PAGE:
US Government to Require Car-to-Car Communication to Prevent Collisions

Over in the US, the Obama administration have announced that vehicles will eventually be required to use technology that enables vehicles to communicate and warn each other of potential danger in time to avoid collisions. The National Highway Traffic Safety Administration estimates that the technology could eventually prevent almost six hundred thousand crashes a year, which would in turn save over a thousand lives.

The proposed technology uses radio to continually transmit live information about the vehicle that it’s installed in, such as its exact position, orientation, speed and other data, which can then be received by other vehicles also using this technology, allowing each vehicle to build an accurate and detailed picture of the other. It can then alert drivers of important things, even pre-empting something like another vehicle with the same technology—that can be up to about 275 metres away and around the corner—being about to go through a red light. Ultimately, this means that it can predict and warn drivers of potential collisions. It is claimed that the technology can even indicate that a car down the road is making a sudden stop before the break lights of this car are activated and seen by the driver.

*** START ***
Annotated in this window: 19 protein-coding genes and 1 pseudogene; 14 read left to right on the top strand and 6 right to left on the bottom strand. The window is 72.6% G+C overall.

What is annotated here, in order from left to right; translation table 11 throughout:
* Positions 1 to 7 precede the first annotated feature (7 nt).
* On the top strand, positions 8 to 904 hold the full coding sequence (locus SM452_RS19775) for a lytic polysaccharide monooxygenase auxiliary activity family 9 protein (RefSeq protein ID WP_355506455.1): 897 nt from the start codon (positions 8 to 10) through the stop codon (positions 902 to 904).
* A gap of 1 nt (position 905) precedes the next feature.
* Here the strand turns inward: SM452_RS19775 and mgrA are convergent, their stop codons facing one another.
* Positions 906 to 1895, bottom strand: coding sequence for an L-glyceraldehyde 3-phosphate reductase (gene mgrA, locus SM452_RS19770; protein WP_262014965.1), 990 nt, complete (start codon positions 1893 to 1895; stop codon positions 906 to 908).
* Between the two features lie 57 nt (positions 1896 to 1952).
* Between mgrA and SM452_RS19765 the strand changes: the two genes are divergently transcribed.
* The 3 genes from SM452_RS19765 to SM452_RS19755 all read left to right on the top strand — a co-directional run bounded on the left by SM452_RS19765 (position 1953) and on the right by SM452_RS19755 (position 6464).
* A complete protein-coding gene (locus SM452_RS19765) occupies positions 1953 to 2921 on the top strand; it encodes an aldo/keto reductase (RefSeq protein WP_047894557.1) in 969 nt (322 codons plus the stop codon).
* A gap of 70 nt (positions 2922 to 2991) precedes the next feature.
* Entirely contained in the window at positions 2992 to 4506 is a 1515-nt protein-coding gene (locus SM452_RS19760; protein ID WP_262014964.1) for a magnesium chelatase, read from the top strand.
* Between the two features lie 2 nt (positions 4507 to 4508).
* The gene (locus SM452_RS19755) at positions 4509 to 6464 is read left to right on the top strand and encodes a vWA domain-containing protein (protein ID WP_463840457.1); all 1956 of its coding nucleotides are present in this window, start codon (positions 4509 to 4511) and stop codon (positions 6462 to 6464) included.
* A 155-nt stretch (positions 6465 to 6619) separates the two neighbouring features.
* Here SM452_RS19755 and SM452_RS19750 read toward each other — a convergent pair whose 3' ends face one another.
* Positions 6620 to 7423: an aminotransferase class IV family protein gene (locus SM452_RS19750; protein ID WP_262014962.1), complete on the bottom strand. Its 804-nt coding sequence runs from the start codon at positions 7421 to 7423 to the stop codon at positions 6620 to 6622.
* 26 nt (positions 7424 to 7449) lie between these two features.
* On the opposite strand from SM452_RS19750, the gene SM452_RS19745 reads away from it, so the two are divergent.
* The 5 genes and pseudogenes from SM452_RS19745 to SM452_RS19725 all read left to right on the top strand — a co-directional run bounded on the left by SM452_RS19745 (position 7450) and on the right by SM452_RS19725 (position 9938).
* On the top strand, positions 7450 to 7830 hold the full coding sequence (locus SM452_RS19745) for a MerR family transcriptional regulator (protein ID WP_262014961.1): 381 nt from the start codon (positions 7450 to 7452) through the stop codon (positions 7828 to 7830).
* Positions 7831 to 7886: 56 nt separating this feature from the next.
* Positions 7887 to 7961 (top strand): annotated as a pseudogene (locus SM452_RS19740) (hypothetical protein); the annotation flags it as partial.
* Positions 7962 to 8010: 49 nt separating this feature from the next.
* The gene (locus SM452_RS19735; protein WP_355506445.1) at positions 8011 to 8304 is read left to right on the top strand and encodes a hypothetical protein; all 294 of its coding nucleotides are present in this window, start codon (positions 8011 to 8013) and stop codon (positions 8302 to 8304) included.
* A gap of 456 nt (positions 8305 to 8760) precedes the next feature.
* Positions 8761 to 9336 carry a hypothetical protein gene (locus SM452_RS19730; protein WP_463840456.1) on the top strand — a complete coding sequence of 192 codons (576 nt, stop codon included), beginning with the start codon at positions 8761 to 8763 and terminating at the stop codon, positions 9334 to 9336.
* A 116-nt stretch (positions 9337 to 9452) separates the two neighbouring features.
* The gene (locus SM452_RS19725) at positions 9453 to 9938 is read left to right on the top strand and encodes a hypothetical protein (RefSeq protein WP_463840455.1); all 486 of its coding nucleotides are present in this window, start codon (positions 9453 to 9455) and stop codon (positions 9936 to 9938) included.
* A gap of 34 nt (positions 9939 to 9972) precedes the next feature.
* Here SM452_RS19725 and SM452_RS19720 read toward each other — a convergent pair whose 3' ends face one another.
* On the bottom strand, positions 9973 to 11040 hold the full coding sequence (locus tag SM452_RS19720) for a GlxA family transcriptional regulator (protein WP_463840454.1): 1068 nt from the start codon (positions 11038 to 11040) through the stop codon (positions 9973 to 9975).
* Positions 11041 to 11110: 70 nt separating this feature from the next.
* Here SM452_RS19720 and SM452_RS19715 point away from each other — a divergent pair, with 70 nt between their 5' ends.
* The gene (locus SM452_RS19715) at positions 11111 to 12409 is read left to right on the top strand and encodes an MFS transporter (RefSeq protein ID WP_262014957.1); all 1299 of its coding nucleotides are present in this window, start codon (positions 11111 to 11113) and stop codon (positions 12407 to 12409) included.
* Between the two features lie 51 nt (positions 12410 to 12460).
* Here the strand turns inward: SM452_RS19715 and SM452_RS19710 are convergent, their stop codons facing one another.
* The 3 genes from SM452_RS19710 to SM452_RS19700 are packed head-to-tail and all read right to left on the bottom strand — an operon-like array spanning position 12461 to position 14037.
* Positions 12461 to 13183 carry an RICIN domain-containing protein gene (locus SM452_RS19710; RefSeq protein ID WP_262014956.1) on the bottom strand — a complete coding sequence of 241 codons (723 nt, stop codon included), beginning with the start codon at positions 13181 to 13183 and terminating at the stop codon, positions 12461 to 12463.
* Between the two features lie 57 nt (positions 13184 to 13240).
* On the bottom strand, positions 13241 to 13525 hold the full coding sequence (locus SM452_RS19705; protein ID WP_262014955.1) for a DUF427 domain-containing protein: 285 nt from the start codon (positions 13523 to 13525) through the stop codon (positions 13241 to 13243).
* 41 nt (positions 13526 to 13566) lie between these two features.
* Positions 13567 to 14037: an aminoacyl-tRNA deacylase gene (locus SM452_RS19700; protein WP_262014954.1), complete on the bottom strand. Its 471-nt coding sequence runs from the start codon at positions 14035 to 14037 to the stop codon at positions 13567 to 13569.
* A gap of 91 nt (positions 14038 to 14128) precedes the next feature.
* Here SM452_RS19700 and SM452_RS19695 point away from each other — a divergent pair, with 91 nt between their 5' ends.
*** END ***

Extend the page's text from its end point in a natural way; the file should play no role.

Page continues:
This all points to a vision of a future where cars not only can communicate pertinent safety data, but other things like traffic lights, hazard signs and roadways themselves transmit data to cars in their vicinity. This will increase road efficiency and reduce traffic, as well as save lives. While similar, this technological development is different from the sensor-based technology which is being developed for self-driving cars, though the two will be compatible and mutually enhancing.

This announcement is a crucial step towards a future where transport will be safer, more efficient and easier. However, there are many more steps to be taken, and it will take many years for this technology to be widely implemented in all new vehicles and for currently available models to be retrofitted with it. Still, it’s a very good sign of things to come and there’s a growing consensus that while this advancement will require a large initial investment (installing the technology into each vehicle will approximately cost $330), in the long run it will certainly pay off.

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